the router queries for all OSPF routers on the same network in the PAR or other means. In Proxy PAR case the router queries for all
same IP instance but it installs in the interface configuration OSPF routers on the same network in the same IP instance but it
only routers that are already reachable through preset PVCs. The installs in the interface configuration only routers that are already
underlying assumption is that a router understands the remote NSAP of reachable through preset PVCs. The underlying assumption is that a
a PVC and can compare it with appropriate Proxy PAR registrations. router understands the remote NSAP of a PVC and can compare it with
If the remote NSAP of the PVC is unknown, alternative autodiscovery appropriate Proxy PAR registrations. If the remote NSAP of the PVC
mechanisms have to be used e.g. inverse ARP [BB92]. is unknown, alternative autodiscovery mechanisms have to be used e.g.
inverse ARP [BB92, LH96].
2.2.3. Autoconfiguration of numbered point-to-point interfaces 2.2.3. Autoconfiguration of Numbered Point-to-Point Interfaces
OSPF point-to-point links do not necessarily have an IP address OSPF point-to-point links do not necessarily have an IP address
assigned and even when having one, the mask is undefined. As a assigned and even when having one, the mask is undefined. As a
precondition to successfully register a service with Proxy PAR, IP precondition to successfully register a service with Proxy PAR, IP
address and mask is required. Therefore, if a router desires to use address and mask is required. Therefore, if a router desires to use
Proxy PAR to advertise the local end of a point-to- point link to the Proxy PAR to advertise the local end of a point-to- point link to the
router it intends to form an adjacency with, an IP address has to router it intends to form an adjacency with, an IP address has to
be provided and a netmask set or a default of 255.255.255.254 (this be provided and a netmask set or a default of 255.255.255.254 (this
gives as the default case a subnet with 2 routers on it) assumed. To gives as the default case a subnet with 2 routers on it) assumed. To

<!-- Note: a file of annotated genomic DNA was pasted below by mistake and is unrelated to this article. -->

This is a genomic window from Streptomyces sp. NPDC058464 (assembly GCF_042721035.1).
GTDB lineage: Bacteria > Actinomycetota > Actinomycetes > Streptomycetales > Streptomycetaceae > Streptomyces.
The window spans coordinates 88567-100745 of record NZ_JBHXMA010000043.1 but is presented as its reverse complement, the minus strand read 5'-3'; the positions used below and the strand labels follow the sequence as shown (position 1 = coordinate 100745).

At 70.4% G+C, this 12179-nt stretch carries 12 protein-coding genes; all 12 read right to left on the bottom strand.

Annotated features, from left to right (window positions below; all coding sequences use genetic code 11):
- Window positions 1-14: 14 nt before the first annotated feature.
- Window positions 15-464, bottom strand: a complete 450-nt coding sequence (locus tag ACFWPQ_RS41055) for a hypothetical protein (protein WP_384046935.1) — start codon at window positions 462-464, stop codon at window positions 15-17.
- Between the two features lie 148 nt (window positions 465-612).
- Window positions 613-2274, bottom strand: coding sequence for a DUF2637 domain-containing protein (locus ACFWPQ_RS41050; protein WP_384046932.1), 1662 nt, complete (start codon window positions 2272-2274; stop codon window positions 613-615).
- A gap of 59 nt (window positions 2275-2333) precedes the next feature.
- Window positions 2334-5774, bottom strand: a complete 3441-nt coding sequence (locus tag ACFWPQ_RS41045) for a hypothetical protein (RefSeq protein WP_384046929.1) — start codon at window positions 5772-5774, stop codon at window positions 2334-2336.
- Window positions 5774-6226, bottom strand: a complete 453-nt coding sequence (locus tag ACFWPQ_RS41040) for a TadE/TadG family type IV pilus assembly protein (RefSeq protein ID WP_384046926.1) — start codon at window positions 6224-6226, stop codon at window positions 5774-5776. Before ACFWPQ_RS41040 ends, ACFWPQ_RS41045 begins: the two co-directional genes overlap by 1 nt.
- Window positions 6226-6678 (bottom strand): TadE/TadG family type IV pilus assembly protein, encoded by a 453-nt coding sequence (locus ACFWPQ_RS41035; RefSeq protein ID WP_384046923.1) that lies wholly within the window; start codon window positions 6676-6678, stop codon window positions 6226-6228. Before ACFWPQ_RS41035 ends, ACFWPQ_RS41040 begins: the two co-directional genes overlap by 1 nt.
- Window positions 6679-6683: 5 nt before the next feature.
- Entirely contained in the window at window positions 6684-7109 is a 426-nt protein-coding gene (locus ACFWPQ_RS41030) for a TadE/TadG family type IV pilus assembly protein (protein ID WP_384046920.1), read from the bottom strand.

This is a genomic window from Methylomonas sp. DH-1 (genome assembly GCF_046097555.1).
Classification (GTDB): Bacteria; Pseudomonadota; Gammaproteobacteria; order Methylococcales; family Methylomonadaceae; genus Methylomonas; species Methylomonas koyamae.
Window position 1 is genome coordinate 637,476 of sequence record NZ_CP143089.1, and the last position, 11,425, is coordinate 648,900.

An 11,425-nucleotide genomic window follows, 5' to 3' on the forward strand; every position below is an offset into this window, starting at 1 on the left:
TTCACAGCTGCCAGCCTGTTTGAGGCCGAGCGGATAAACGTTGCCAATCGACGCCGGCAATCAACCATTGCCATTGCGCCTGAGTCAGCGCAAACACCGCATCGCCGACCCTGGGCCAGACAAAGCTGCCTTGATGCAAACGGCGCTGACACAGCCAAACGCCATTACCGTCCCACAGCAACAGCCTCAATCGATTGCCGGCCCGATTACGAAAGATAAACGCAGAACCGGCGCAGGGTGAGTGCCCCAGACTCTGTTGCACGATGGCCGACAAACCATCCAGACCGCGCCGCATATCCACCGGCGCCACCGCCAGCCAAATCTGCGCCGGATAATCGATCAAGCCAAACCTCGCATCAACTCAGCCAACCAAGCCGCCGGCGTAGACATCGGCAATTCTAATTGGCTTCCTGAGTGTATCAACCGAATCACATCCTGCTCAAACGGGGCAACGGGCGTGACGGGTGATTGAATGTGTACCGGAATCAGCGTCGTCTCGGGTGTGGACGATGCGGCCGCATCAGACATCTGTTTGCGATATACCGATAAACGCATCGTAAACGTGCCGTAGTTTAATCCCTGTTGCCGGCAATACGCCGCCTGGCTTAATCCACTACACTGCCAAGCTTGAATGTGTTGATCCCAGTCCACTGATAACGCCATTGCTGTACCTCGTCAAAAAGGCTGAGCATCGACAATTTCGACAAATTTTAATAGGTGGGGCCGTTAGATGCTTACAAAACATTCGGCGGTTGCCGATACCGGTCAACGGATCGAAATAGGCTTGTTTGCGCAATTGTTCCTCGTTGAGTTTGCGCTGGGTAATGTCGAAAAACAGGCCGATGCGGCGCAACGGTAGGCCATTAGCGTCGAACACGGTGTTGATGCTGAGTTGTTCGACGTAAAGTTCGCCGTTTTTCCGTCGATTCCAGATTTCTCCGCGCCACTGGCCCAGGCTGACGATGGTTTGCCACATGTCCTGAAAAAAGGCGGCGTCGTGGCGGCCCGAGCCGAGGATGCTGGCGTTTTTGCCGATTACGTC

allow the discovery of the remote end of the interface, IP address allow the discovery of the remote end of the interface, IP address
of the remote side has to be provided and a netmask set or a default of the remote side has to be provided and a netmask set or a default
of 255.255.255.254 assumed. Obviously the discovery can only be of 255.255.255.254 assumed. Obviously the discovery can only be
successfull when both sides of the interface are configured with the successfull when both sides of the interface are configured with the
same network mask and are within the same IP network. The situation same network mask and are within the same IP network. The situation
where more than two possible neighbors are discovered through where more than two possible neighbors are discovered through
queries and the interface type is set to point-to-point presents a queries and the interface type is set to point-to-point presents a
configuration error. configuration error.
2.2.4. Autoconfiguration of unnumbered point-to-point interfaces 2.2.4. Autoconfiguration of Unnumbered Point-to-Point Interfaces
For reasons given already in [dR94] using unnumbered point-to-point For reasons given already in [dR94] using unnumbered point-to-point
interfaces with Proxy PAR is not a very attractive alternative interfaces with Proxy PAR is not a very attractive alternative